Ediat Preston/ March 5, 2020/ Uncategorized/ 2 comments

So you want to become a coder.


In short, the fastest and easiest way to become a coder today is to focus on web development. In fact, you can become a well-rounded web coder in just 6 months, and this article outlines a month-by-month plan for how to do that. It’s a loose guide and the aim is to give you a general idea of what coding languages you might want to learn, and in what order.


If you only read one page on this website, make it this one.

Month 1: Make a Simple Website (HTML and CSS)

Spend your first month learning HTML and CSS, the codes used to write websites. HTML and CSS are arguably the two easiest coding languages to learn. They’ll give you a gentle introduction to coding before you move on to bigger, more challenging material. Also, you don’t need to buy any special web design software or web hosting. All you need is your computer!


Designing and building your own simple website is the best way to learn HTML and CSS. If you use training like Treehouse, you’ll be walked through this process. You can also research HTML and CSS on your own, but it will be hard. It’s kind of like having to first find the pieces of a jigsaw puzzle before you can assemble them.

It should take about a month to get a good, solid HTML and CSS foundation. Then, you can move on to some real programming…

Months 2 and 3: Front-End Development (JavaScript)

JavaScript is a coding language that makes websites interactive. It’s a good language to learn for two reasons:

  1. it requires no installation
  2. you can use it to build upon your HTML and CSS website.

JavaScript coding is sometimes called front-end development, because JavaScripts are run on a user’s computer. Conversely, back-end development refers to scripts run on a web server.

If you use Treehouse, you’ll get the opportunity to enhance your walked-through HTML and CSS website with JavaScript. Then, when you feel you have a good grasp of the language, design and build your own web app with JavaScript. To do this, you will want to learn how to plan, design and build a coding project.

JavaScript is an exciting language with many possibilities, and will go a long way towards you becoming a coder. Take two months to learn and start using it.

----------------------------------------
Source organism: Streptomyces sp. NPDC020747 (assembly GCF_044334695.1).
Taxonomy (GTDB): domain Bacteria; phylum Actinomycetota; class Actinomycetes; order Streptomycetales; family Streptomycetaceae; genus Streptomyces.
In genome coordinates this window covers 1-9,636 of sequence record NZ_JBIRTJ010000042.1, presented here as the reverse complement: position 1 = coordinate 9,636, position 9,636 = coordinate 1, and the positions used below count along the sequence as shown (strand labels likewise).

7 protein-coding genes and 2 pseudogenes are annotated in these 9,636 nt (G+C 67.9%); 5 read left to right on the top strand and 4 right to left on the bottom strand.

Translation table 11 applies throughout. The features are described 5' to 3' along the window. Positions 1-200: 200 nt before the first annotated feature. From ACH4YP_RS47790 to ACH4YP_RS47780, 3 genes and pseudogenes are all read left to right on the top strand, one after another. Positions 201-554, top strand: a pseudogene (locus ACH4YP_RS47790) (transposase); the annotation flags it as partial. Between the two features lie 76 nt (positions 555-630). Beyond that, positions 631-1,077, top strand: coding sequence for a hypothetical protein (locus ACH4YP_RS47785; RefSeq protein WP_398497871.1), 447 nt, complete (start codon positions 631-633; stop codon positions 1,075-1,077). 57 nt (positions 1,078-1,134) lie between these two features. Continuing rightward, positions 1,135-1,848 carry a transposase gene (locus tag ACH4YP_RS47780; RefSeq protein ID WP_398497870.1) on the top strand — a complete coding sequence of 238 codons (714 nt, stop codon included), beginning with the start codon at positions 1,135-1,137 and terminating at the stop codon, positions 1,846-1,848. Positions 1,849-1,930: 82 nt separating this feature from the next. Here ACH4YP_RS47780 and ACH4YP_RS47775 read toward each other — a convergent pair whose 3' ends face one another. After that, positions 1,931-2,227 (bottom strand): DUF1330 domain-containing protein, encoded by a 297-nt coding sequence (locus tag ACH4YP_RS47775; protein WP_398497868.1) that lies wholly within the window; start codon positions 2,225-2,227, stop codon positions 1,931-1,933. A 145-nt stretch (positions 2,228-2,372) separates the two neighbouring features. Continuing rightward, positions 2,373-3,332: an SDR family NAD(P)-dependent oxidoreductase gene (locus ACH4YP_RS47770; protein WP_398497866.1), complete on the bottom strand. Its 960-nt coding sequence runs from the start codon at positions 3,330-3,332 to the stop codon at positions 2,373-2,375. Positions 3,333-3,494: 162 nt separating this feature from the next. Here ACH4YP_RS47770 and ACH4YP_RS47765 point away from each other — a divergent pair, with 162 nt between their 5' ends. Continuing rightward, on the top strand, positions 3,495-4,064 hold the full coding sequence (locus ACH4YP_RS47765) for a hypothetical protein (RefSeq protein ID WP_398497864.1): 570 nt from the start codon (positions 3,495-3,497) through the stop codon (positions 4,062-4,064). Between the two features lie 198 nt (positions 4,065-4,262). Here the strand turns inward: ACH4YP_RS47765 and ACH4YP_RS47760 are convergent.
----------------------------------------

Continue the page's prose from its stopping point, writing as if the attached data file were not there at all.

Months 4 and 5: Back-End Development (PHP or Rails)

The last piece of the web development puzzle is back-end development. If you can create a website and write both front-end and back-end scripts, you’ll be a well-rounded coder indeed.

Many websites use back-end scripts to fetch data from databases, or to share content between multiple web pages. PHP is the most popular coding language for back-end development. In more recent times, Ruby on Rails has emerged as a bit of a competitor to PHP.

Choose one of the two to learn and specialize in. Many coders find PHP is more beginner-friendly, while Rails has more of a learning curve. But the choice is up to you.

If you use Treehouse, you’ll be walked through how to make a dynamic, interactive web application with either PHP or Rails. Then, create your own simple web application – like you did with JavaScript, but this time using PHP or Rails.

Again, give yourself two months to learn and start using either PHP or Rails. If you want to learn both, give yourself at least two months for each one.

Month 6: Build Credibility

By your sixth month, you will know enough material to become a coder. Congratulations!

However, you don’t have a university degree or any official certification. So if you want to land a job, you’ll need to prove that you know what you’re doing.

There are two ways you can do this. The first option is to set up a personal portfolio website, and sell yourself by showcasing the websites and web applications you’ve created in your 6 months learning coding. The second option is to build a big-time web application – one that makes use of everything you’ve learnt, which you will deploy online for the world to see and use. This will take you more than a month, but it will be worth it.

The final step is to go off job-hunting. You can search for coding jobs in your area, or alternatively, you can choose to be a self-employed coder, either as a freelancer or by starting a tech business.

The possibilities are, as they say, endless. Good luck!

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